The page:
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Autumn action fists

Last day of strike action and next steps

4 December 2019 | last updated: 5 March 2020

After eight days of strikes in sixty institutions, concluding today, employers should be in no doubt: they badly misjudged us. I have travelled up and down the UK and met picketing staff from more than twenty of those institutions. Across the board reports indicate that the scale of the action has been at least as large as last year's USS strike, and in many places it has been larger.

In the coming days that mass withdrawal of labour will be reported back to HR departments and senior managers. Meanwhile, action short of a strike (ASOS) will continue from tomorrow. Employers will realise that we are not backing down.

Pay & equality: the state of play

Talks continue over pay & equality. The strikes laid bare employers' pretence that they could not negotiate UK-wide agreements on equality, workload, and job security: when the action started they admitted they could do so. That is a big step forward and a reminder that withdrawing our labour works. However, there will not be a resolution until employers put some money on the table. Compared with other national systems UK universities are near the bottom of the league table that matters most: investment in staff. That has to change if this dispute is going to be resolved.

USS update

In the USS dispute the story is similar: employers have made vague commitments to work with us in the 2020 valuation cycle, but have not offered anything to cover the contribution increases associated with the 2018 valuation that are already pricing members out of the scheme, and which are scheduled to get worse. UCU's position is that the increases and the valuation process are inseparable: employers will only be incentivised to get a better valuation outcome if they are forced to cover contribution increases in full.

If the forthcoming second report of the Joint Expert Panel (JEP) is as favourable as the first we need to be ready to use our strike mandate to make sure employers take it seriously - and cover our extra costs until the JEP's recommendations have been implemented.

What happens next?

From tomorrow, those of you who have been on strike will be taking ASOS. For a reminder of what this entails and answers to your questions, please read our ASOS guidance.

Some employers have proposed to deduct pay from staff taking ASOS. Aggressive, punitive moves like this highlight how much work the sector expects us to do for free. If you have problems or queries regarding ASOS in your institutions, please get in touch with your branch.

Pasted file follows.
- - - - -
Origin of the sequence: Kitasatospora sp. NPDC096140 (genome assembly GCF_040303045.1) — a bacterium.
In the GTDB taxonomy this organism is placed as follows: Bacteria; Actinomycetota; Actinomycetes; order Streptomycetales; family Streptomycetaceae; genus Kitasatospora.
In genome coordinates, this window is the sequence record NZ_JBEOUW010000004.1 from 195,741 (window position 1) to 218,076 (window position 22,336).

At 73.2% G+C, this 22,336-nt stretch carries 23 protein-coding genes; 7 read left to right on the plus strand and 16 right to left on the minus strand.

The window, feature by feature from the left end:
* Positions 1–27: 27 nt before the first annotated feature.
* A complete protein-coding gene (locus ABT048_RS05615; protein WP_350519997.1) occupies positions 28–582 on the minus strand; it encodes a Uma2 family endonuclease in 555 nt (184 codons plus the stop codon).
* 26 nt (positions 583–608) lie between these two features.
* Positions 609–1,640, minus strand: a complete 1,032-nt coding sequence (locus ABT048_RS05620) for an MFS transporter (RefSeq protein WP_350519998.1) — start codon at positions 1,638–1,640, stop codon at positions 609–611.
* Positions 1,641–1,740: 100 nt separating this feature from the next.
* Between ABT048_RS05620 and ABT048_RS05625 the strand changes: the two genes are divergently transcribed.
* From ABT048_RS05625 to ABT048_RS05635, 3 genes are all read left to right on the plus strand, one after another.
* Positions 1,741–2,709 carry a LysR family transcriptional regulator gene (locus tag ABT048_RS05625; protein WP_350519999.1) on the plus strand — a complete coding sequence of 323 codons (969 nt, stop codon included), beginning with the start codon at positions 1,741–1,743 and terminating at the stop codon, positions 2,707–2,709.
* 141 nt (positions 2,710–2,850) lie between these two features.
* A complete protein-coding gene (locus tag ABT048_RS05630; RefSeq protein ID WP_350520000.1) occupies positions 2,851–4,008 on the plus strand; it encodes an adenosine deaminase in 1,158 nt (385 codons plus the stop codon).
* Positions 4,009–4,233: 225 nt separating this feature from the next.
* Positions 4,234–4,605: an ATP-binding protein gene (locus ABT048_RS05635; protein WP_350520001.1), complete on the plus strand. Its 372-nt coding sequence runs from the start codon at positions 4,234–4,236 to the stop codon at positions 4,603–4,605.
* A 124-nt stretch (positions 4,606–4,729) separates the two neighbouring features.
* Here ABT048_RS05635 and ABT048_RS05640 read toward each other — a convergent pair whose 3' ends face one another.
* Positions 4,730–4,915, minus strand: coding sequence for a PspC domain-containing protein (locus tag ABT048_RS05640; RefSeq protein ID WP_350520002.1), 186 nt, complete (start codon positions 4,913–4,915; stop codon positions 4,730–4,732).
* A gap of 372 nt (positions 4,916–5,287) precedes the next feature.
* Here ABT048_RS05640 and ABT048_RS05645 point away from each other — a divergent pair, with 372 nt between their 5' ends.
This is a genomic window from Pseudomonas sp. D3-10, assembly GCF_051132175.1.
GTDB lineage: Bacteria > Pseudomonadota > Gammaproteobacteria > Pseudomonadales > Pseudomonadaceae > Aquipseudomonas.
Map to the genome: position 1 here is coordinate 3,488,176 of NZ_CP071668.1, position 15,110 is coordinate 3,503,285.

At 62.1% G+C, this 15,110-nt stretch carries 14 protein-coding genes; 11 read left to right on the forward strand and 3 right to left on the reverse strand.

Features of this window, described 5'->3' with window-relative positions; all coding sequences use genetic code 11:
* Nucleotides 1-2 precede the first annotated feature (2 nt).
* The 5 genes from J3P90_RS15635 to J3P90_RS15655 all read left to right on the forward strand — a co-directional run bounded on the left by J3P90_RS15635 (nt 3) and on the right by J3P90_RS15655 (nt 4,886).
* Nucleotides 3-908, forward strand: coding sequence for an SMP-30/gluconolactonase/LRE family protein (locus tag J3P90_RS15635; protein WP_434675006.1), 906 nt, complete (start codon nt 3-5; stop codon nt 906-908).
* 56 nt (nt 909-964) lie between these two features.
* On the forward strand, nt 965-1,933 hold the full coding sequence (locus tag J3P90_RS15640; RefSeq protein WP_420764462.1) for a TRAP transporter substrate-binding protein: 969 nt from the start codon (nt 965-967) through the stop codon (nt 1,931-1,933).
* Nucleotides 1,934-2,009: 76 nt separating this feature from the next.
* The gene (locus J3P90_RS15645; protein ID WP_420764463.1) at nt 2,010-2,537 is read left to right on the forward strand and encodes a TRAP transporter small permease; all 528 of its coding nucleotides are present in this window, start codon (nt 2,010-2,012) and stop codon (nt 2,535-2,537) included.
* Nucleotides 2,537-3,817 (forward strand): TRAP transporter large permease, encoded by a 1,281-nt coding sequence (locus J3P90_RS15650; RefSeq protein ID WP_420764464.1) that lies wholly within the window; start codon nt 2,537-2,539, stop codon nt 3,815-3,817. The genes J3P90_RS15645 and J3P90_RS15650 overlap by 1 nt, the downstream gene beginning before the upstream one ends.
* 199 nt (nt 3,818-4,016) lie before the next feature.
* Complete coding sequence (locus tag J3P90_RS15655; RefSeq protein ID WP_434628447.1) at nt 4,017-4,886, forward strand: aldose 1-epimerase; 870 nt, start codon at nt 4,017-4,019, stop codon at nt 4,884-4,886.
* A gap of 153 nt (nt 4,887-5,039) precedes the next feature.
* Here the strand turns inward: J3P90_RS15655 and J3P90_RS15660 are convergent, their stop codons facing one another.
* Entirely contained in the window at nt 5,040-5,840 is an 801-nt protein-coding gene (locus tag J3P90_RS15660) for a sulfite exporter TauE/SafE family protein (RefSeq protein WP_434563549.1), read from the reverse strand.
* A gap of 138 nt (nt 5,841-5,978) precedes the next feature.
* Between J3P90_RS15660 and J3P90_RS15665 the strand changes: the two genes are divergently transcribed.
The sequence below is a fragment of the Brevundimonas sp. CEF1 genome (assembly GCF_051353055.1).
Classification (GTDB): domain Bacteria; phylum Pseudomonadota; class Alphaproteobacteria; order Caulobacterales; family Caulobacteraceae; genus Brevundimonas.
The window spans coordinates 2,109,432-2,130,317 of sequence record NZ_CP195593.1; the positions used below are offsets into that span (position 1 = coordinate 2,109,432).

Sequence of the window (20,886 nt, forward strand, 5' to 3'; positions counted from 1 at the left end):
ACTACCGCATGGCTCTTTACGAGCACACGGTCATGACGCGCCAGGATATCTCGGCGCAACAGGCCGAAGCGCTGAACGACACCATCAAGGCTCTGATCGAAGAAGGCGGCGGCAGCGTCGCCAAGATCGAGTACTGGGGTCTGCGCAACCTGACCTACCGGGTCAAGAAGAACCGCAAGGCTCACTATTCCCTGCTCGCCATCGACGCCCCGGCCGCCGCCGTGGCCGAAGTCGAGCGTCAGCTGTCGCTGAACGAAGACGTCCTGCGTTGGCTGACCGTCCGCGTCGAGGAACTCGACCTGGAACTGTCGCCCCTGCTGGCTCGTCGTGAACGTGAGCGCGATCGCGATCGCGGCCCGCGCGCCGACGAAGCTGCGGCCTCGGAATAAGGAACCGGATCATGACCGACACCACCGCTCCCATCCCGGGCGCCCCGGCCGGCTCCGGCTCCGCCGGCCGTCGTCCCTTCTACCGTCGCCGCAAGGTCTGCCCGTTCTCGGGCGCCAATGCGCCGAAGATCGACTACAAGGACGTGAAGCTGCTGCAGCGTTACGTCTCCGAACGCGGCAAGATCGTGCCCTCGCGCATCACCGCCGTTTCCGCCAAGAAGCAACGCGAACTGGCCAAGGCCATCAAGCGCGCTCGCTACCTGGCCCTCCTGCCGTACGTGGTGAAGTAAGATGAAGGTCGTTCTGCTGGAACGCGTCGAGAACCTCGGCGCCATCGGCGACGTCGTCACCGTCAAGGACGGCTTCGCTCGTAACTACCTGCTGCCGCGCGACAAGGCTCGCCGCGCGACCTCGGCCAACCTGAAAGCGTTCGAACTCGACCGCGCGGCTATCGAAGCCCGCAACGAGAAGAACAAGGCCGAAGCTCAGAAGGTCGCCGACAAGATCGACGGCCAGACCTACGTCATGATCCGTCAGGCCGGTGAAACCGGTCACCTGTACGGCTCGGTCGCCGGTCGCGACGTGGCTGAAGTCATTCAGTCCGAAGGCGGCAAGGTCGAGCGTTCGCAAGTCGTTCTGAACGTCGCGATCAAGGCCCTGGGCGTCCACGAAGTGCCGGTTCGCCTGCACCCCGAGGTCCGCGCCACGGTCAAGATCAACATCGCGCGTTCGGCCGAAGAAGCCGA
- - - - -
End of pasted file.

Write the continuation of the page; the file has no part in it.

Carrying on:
Will there be more strikes?

The elected reps on UCU's higher education committee (HEC) will meet in the new year to consider scheduling further strike action next term. Meanwhile, the union is reballoting a number of branches that did not cross the 50% turnout threshold required by law, so that they can join any second wave of action and further increase our leverage in negotiations.

These strikes are exposing our senior managers' disregard for staff and students. They pretend that they want to minimise disruption, but they have not put money on the table to go even halfway to meeting our key demands. The sector continues to report regular surpluses, but there is a severe deficit in leadership, accountability and democracy. Tens of thousands of staff have voted and followed through on strike action, students have supported us, and the press has been on our side with overwhelmingly favourable coverage in a range of outlets from the Guardian to the Financial Times. But so far our vice-chancellors have dragged their feet.

It took more than eight days to defend USS pensions last year, and it may take more than eight days to achieve victory now. I will continue to update you on any negotiations, and I will let you know as soon as possible whether there will be further action next term.

I will finish by taking this opportunity to let members in USS institutions know some very sad news. Dave Guppy, the UCU-nominated pensioner director to the USS board, died suddenly on Tuesday. Dave was active in UCU and before that in AUT throughout his working life at UCL, and he served as a national executive committee member, as well as on other national committees. We have expressed our deep sadness to Dave's family. There will be opportunities to pay a fuller tribute to Dave's service to the union.

Jo Grady
UCU general secretary

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